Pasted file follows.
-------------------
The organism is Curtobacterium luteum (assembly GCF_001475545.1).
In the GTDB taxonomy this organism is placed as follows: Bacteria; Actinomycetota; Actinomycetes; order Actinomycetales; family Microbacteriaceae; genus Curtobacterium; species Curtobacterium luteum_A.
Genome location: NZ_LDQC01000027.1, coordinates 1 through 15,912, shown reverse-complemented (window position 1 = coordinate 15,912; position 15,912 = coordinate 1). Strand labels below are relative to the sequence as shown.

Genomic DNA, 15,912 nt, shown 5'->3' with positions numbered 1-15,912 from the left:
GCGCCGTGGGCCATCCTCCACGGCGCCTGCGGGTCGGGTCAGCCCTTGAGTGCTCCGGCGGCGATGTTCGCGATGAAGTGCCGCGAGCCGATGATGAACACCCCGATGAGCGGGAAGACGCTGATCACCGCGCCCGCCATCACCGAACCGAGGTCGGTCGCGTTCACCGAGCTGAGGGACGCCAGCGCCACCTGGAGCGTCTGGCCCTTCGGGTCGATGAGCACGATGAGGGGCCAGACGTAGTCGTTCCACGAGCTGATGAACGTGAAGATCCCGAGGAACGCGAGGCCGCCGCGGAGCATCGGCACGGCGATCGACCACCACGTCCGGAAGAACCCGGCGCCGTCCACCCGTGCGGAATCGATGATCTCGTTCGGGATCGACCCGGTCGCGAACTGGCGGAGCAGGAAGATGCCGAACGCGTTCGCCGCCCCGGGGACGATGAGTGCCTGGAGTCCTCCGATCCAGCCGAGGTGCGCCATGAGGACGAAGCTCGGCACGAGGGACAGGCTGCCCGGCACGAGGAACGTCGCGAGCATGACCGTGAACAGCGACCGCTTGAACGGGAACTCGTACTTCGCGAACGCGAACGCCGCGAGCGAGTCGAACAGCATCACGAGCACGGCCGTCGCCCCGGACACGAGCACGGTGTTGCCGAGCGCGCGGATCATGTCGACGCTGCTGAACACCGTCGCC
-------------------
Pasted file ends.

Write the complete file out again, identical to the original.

The organism is Curtobacterium luteum (assembly GCF_001475545.1).
In the GTDB taxonomy this organism is placed as follows: Bacteria; Actinomycetota; Actinomycetes; order Actinomycetales; family Microbacteriaceae; genus Curtobacterium; species Curtobacterium luteum_A.
Genome location: NZ_LDQC01000027.1, coordinates 1 through 15,912, shown reverse-complemented (window position 1 = coordinate 15,912; position 15,912 = coordinate 1). Strand labels below are relative to the sequence as shown.

Genomic DNA, 15,912 nt, shown 5'->3' with positions numbered 1-15,912 from the left:
GCGCCGTGGGCCATCCTCCACGGCGCCTGCGGGTCGGGTCAGCCCTTGAGTGCTCCGGCGGCGATGTTCGCGATGAAGTGCCGCGAGCCGATGATGAACACCCCGATGAGCGGGAAGACGCTGATCACCGCGCCCGCCATCACCGAACCGAGGTCGGTCGCGTTCACCGAGCTGAGGGACGCCAGCGCCACCTGGAGCGTCTGGCCCTTCGGGTCGATGAGCACGATGAGGGGCCAGACGTAGTCGTTCCACGAGCTGATGAACGTGAAGATCCCGAGGAACGCGAGGCCGCCGCGGAGCATCGGCACGGCGATCGACCACCACGTCCGGAAGAACCCGGCGCCGTCCACCCGTGCGGAATCGATGATCTCGTTCGGGATCGACCCGGTCGCGAACTGGCGGAGCAGGAAGATGCCGAACGCGTTCGCCGCCCCGGGGACGATGAGTGCCTGGAGTCCTCCGATCCAGCCGAGGTGCGCCATGAGGACGAAGCTCGGCACGAGGGACAGGCTGCCCGGCACGAGGAACGTCGCGAGCATGACCGTGAACAGCGACCGCTTGAACGGGAACTCGTACTTCGCGAACGCGAACGCCGCGAGCGAGTCGAACAGCATCACGAGCACGGCCGTCGCCCCGGACACGAGCACGGTGTTGCCGAGCGCGCGGATCATGTCGACGCTGCTGAACACCGTCGCC